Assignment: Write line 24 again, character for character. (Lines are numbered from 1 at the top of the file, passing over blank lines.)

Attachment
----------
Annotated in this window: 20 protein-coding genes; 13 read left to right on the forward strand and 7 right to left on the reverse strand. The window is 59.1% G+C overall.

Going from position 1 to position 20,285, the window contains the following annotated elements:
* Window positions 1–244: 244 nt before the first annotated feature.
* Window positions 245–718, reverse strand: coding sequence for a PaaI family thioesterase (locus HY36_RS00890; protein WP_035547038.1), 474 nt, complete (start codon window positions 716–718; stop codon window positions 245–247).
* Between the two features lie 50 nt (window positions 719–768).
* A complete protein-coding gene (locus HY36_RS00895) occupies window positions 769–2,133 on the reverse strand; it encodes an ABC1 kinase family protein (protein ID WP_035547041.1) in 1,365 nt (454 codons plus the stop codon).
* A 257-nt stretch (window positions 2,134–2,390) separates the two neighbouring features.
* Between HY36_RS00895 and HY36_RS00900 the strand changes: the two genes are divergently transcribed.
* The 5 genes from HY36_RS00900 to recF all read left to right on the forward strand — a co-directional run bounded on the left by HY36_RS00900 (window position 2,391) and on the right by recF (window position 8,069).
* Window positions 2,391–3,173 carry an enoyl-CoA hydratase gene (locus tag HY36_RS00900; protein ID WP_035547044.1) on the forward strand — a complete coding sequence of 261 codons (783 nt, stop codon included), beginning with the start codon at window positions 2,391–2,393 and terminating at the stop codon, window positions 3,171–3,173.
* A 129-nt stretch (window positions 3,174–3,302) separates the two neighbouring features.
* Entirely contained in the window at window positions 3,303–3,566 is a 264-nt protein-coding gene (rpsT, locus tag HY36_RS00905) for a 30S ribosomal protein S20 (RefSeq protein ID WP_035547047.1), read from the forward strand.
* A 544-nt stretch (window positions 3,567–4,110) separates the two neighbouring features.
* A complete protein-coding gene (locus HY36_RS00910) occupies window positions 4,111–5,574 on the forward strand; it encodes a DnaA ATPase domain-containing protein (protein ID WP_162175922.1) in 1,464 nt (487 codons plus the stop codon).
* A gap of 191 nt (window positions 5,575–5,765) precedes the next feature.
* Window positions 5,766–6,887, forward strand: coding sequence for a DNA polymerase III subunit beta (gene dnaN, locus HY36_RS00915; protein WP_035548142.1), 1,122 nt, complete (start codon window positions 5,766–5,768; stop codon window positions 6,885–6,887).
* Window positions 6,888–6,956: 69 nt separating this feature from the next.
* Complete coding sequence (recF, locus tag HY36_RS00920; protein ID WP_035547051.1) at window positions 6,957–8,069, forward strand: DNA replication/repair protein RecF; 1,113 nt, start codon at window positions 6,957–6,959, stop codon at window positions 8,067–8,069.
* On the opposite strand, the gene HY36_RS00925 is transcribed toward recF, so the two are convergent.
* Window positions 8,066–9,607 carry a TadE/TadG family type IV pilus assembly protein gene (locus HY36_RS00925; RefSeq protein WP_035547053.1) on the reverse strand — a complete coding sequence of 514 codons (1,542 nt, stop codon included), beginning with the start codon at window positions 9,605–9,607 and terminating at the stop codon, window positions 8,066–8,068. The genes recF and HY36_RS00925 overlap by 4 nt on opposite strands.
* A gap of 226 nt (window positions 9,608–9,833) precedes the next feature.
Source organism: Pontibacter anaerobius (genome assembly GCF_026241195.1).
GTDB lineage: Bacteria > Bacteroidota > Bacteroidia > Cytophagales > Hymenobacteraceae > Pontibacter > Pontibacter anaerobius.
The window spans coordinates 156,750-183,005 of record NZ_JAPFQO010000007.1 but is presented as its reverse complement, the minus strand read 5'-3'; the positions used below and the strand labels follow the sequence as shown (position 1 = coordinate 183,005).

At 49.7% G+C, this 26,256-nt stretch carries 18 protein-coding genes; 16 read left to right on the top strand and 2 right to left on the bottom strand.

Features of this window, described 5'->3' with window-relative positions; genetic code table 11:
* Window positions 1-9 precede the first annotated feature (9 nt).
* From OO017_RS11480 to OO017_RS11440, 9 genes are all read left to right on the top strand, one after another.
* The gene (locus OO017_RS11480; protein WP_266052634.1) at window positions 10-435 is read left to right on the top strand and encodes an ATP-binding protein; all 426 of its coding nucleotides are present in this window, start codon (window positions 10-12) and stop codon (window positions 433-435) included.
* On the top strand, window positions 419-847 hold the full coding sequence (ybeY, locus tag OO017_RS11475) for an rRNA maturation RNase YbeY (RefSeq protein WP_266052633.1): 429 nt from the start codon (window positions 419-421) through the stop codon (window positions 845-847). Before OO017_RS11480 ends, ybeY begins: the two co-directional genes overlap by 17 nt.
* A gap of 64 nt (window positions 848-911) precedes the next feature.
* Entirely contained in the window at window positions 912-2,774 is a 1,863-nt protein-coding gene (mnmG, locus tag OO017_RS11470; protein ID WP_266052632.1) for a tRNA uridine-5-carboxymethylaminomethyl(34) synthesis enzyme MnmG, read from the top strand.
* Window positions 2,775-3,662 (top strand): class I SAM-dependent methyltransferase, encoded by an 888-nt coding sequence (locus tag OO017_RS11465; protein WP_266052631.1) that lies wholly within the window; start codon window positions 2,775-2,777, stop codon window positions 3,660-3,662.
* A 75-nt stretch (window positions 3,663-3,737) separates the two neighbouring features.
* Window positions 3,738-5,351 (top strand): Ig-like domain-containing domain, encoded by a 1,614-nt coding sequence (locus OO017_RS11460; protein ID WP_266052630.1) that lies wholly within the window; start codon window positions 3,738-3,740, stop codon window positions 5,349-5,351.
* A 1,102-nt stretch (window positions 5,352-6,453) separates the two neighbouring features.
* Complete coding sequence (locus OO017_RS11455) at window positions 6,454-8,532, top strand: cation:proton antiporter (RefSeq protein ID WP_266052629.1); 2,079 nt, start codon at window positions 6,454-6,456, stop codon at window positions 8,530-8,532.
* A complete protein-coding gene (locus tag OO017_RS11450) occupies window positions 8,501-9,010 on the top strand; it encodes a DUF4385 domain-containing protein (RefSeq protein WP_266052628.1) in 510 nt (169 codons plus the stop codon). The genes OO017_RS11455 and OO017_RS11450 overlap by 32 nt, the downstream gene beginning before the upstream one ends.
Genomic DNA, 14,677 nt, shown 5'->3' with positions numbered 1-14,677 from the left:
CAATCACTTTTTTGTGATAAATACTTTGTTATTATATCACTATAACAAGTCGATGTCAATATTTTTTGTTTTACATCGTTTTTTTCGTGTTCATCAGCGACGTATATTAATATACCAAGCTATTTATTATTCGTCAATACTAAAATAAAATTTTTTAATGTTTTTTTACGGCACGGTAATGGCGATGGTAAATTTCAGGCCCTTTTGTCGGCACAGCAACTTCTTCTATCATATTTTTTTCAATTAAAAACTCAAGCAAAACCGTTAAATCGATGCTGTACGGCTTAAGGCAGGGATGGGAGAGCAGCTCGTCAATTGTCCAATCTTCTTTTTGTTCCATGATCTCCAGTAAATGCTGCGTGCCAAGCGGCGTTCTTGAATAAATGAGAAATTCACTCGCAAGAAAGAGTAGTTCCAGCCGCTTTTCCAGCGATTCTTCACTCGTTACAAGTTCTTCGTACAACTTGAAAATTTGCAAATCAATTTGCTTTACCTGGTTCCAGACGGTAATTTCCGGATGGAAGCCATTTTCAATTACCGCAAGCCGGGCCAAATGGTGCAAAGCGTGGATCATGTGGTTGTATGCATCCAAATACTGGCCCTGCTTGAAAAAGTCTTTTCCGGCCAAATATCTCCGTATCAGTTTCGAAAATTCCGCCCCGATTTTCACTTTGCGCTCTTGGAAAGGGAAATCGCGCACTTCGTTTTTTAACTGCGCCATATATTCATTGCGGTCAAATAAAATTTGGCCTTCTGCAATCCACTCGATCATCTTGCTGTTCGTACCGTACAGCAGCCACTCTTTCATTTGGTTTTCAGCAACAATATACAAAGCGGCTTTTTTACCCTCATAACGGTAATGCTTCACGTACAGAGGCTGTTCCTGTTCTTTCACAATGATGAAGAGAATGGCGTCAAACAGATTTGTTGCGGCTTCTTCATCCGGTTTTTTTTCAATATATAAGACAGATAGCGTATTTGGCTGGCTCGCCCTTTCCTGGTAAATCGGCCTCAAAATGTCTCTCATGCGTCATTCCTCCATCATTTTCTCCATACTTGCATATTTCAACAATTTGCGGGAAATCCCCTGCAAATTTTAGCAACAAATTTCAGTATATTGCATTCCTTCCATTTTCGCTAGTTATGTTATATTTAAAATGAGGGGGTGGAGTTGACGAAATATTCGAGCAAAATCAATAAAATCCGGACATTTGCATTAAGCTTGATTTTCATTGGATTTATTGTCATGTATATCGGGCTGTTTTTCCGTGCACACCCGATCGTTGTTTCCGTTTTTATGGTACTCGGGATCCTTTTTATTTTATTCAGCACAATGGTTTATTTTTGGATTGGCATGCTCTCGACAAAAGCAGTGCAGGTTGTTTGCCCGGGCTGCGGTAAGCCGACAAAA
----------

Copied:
The window spans coordinates 156,750-183,005 of record NZ_JAPFQO010000007.1 but is presented as its reverse complement, the minus strand read 5'-3'; the positions used below and the strand labels follow the sequence as shown (position 1 = coordinate 183,005).